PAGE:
Here’s a lovely collection of Irish sayings and proverbs to help sustain us in times of trouble. These wise old words are part of our oral cultural inheritance.
These original sayings are found in the language of our ancestors, Irish or Gaeilge, which is one of the world’s six Gaelic or Celtic languages.
There’s kindness, compassion and wisdom in the words of our predecessors, and in times of trouble we can turn to their ancient advice to find comfort.
These old sayings were a way of passing down knowledge through the generations, and many of these sayings date back hundreds of years.
Our Irish ancestors faced many trials and tribulations over the centuries, so I thought why not examine some of their uplifting sayings, to help us find courage and resolve when life gets challenging.
Ar scáth a chéile a mhaireann na daoine.
Phonetic Pronunciation: Err scawh a ch(k)ale-ah a wir-enn na dee-neh.
Under the shadow of each other, people survive.
(In other words: In the shelter of each other, people survive.)
Is olc an ghaoth nach séideann do dhuine éigin.
Phonetic Pronunciation: Is ulk an gway nawch(k) shay-dan do gwin-eh aye-gan.
It is a bad wind that does not blow (bring good) to somebody.
(In other words – No matter how bad something that happens, someone will benefit.)
Is ait an mac an saol.
Phonetic Pronunciation: Iss atch on moc an say-ol.
Life is a strange son.
(In other words – Life is strange.)
Dá fhada an lá tagann an tráthnóna.
Phonetic Pronunciation: Daw aw-dah on law tog-ann an traw-no-nah.
No matter how long the day, the evening comes.
(In other words – No matter how bad things are, they will end)
Níl aon tinteán mar do thinteán féin.
Phonetic Pronunciation: Neel ane tin-tawn mawr duh hin-tawn fayne.
There’s no hearth or fireplace like your own hearth.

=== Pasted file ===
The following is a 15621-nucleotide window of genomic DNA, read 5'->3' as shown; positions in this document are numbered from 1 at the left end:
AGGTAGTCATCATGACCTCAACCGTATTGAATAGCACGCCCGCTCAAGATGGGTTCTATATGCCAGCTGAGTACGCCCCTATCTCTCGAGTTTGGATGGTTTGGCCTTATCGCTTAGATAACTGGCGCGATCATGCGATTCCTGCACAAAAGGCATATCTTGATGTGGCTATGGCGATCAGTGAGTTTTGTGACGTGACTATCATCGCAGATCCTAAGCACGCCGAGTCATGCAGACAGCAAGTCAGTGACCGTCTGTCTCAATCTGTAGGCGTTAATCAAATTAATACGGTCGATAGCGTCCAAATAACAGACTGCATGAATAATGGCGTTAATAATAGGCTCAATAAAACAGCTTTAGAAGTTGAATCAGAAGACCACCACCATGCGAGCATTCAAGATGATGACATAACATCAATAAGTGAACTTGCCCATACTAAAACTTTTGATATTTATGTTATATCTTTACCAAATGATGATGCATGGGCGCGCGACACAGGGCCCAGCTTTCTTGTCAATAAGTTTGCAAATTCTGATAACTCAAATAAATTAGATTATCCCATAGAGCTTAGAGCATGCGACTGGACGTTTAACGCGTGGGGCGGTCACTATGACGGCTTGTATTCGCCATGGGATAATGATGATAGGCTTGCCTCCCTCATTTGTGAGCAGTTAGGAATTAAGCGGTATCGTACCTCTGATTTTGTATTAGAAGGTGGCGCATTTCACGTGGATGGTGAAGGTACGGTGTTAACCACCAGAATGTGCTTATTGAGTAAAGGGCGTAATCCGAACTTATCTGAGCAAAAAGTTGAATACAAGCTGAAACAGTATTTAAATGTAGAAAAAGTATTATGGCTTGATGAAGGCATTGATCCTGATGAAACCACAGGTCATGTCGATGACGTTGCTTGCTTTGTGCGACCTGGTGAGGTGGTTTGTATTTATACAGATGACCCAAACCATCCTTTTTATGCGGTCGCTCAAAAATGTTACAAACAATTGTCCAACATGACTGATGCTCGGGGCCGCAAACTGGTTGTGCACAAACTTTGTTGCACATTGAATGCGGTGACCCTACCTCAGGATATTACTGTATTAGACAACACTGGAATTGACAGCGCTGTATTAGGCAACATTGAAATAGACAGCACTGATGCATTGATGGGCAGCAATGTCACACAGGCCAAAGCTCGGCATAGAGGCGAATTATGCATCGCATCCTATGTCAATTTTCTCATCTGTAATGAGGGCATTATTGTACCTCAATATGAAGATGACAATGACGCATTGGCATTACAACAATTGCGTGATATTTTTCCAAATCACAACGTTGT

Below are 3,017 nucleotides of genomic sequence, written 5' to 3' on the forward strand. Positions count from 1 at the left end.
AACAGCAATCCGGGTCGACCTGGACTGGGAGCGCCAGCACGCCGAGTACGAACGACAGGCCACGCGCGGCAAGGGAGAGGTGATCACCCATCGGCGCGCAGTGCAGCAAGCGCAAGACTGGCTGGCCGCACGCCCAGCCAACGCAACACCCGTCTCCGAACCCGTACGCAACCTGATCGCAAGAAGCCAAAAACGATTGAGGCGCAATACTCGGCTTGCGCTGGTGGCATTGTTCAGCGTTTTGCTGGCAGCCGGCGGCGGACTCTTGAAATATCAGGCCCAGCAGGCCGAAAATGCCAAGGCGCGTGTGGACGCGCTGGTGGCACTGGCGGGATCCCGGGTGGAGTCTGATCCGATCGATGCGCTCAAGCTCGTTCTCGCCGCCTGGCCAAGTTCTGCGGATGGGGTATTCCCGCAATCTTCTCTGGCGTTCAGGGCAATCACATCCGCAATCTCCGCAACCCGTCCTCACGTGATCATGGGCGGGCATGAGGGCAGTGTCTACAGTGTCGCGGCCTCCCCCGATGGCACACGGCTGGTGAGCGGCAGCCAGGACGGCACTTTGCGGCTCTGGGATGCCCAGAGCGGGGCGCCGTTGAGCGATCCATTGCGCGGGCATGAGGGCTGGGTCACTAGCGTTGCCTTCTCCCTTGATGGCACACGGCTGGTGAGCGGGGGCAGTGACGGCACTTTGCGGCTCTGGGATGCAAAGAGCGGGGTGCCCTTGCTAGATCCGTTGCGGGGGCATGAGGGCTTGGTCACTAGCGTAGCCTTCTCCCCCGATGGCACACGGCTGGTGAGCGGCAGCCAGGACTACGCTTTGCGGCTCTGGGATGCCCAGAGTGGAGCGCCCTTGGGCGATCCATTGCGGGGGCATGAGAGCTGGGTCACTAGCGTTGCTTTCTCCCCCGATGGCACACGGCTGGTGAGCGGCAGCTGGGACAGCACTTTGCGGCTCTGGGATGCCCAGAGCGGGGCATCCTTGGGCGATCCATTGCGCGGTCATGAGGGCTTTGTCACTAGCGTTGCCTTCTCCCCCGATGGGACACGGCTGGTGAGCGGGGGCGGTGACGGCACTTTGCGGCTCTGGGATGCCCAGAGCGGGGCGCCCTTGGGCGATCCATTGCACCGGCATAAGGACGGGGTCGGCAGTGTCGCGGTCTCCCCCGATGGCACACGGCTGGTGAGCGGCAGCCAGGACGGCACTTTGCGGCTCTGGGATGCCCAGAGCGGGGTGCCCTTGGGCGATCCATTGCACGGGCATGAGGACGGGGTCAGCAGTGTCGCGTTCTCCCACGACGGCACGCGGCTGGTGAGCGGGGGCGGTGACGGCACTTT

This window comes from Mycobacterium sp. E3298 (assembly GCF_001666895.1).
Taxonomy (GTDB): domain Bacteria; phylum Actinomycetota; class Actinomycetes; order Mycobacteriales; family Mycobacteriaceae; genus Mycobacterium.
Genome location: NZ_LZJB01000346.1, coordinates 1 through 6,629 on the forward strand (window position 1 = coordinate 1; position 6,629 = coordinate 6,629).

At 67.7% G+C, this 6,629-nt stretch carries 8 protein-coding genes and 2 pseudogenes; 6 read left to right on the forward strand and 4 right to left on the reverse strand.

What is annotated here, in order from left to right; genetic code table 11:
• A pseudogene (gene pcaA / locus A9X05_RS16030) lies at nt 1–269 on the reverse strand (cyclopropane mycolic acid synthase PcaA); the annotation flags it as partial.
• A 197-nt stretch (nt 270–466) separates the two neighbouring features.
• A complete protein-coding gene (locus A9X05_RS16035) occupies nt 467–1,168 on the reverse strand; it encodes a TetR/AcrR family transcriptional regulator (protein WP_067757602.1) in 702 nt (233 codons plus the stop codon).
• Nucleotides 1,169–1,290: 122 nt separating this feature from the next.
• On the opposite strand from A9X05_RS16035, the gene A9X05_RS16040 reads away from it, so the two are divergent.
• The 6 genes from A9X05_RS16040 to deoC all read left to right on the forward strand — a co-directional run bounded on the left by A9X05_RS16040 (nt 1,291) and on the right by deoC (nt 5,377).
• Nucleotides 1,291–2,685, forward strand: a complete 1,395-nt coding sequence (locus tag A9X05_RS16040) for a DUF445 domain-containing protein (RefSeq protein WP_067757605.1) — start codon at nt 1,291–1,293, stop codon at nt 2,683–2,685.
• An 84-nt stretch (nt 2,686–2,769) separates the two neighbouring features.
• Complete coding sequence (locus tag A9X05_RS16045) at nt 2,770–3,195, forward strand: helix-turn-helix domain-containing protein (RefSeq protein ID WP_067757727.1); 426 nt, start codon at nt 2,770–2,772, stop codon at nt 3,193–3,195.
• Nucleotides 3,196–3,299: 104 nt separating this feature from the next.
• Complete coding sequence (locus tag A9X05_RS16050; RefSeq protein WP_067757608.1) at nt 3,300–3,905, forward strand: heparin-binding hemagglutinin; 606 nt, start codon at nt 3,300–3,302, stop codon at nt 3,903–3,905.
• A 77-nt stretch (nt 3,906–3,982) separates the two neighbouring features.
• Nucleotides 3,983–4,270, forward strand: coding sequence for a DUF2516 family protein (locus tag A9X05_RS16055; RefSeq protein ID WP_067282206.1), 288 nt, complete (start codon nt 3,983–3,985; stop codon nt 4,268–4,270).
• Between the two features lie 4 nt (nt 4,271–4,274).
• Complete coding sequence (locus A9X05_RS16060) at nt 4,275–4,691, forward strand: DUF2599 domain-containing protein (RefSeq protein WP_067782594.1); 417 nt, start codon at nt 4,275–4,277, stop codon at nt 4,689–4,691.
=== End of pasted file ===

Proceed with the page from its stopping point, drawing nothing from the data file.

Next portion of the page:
(In other words – There’s no place like home.)
Ní huasal ná íseal, ach thuas seal is thíos seal.
Phonetic Pronunciation: Nee hoo-sal naw ee-shal, och(k) shal iss he-oss shal.
Neither noble nor lowly, but up for a while and down for a while.
(In other words – It doesn’t matter who you are, you will have your ups and downs)
Is giorra cabhair Dé ná an doras.
Phonetic Pronunciation: Iss gur-rah cow-er Day naw an dur-ass.
God’s help is nearer than the door.
(In other words: You only have to ask God for help.)
Is fada an bóthar nach mbíonn casadh ann.
Phonetic Pronunciation: Iss faw-dah on boh-har noch(k) me-on caw-sah ann.
It’s a long road that has no turning.
(In other words: Things never go completely smoothly or badly)
Dia idir sinn agus an t-olc.
Phonetic Pronunciation: Dee-ah id-ir shin og-uss on tulk.
God between us and all harm.
(This is often said upon hearing bad news)
I dtosach na h-aicíde is fusa í a leigheas.
Phonetic Pronunciation: Ih dus-ock nah hack-ee-deh iss fuss-ah eeh ah lye-uss
It is easier to cure a disease if caught early
(A stitch in time saves nine.)
Nuair is gann é an bia is ea is fial é a roinnt.
Phonetic Pronunciation: Noo-ur iss gone ay on bee-ah is sha iss fee-ul ay ah rye-unt.
When food is scarce it is generous to share it.
Mo sheacht mbeannacht ort!
Phonetic Pronunciation: Muh hy-awkth mann-ock-th urt
My seven blessings on you!
Nár laga Dia thú.
Phonetic Pronunciation: Nawr lag-ah Dee-ah hoo
May God never weaken you.
Is fearr an tsláinte ná na táinte.
Phonetic Pronunciation: Iss fahr an tlawn-teh naw na tawn-teh.
Health is better than wealth.
Tá Dia láidir is máthair mhaith aige.
Phonetic Pronunciation: Thaw Dee-ah law-dir iss maw-hir wah egg-eh
God is strong and He has a good mother.
Aithnítear cara i gcruatán.
Phonetic Pronunciation: Ah-nee-tar cah-rah ih grew-tawn
A friend is known in hardship.
Is iomaí cor sa tsaol.
Phonetic Pronunciation: Iss um-eeh cur sah thail.
There is many a twist in life.
Go bhfága Dia do shláinte agat.
Phonetic Pronunciation: Guh vaw-gah Dee-ah dhu hlaw-un-teh ah-gut.
May God spare you your health.
Níor dhún Dia doras riamh nár oscail Sé ceann eile.
Phonetic Pronunciation: Nee-ur goon Dee-ah dur-uss ree-uv naw-r us-kil shay ku-own ell-ah.
God never closed one door without opening another.
And finally here’s one I don’t have the exact wording for in Irish, but it’s a blessing or wish I often heard said by my granny, when she would hear that someone wasn’t well.
In Irish it would be close to this… Le cabhair Dé, go n-éirðidh tú níos fearr (pronounced Leh cow-ir day, guh ni-row-ig thu nee-us far). If any Irish speaker reads this and knows the exact wording of this blessing in Irish, please do let us know in the comment section.
With the help of God, you’ll pull through.
(Said to someone who is ill or out of sorts)
And there you have it – a collection of Irish blessings and sayings in times of trouble.
I hope you find comfort in these soft words of our ancestors.
Slán agus beannacht,
Goodbye and blessings)